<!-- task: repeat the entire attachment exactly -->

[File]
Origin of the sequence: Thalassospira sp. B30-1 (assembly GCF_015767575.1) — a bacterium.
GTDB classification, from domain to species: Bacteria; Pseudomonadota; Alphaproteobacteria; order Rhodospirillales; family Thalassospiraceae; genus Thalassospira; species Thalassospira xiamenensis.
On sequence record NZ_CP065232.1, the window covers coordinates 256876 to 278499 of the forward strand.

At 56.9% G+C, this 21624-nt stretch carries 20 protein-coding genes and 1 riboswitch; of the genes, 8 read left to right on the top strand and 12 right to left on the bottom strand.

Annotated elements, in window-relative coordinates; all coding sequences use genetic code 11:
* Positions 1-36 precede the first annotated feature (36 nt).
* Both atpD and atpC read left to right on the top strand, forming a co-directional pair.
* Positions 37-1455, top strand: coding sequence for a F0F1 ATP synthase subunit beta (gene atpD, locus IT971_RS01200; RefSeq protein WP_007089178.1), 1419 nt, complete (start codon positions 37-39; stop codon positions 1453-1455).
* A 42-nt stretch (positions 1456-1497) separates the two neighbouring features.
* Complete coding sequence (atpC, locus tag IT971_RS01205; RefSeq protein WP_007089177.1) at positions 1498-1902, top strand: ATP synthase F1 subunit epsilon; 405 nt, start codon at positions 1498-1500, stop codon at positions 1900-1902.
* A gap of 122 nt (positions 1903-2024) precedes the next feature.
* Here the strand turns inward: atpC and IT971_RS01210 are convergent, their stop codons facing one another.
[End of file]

Origin of the sequence: Thalassospira sp. B30-1 (assembly GCF_015767575.1) — a bacterium.
GTDB classification, from domain to species: Bacteria; Pseudomonadota; Alphaproteobacteria; order Rhodospirillales; family Thalassospiraceae; genus Thalassospira; species Thalassospira xiamenensis.
On sequence record NZ_CP065232.1, the window covers coordinates 256876 to 278499 of the forward strand.

At 56.9% G+C, this 21624-nt stretch carries 20 protein-coding genes and 1 riboswitch; of the genes, 8 read left to right on the top strand and 12 right to left on the bottom strand.

Annotated elements, in window-relative coordinates; all coding sequences use genetic code 11:
* Positions 1-36 precede the first annotated feature (36 nt).
* Both atpD and atpC read left to right on the top strand, forming a co-directional pair.
* Positions 37-1455, top strand: coding sequence for a F0F1 ATP synthase subunit beta (gene atpD, locus IT971_RS01200; RefSeq protein WP_007089178.1), 1419 nt, complete (start codon positions 37-39; stop codon positions 1453-1455).
* A 42-nt stretch (positions 1456-1497) separates the two neighbouring features.
* Complete coding sequence (atpC, locus tag IT971_RS01205; RefSeq protein WP_007089177.1) at positions 1498-1902, top strand: ATP synthase F1 subunit epsilon; 405 nt, start codon at positions 1498-1500, stop codon at positions 1900-1902.
* A gap of 122 nt (positions 1903-2024) precedes the next feature.
* Here the strand turns inward: atpC and IT971_RS01210 are convergent, their stop codons facing one another.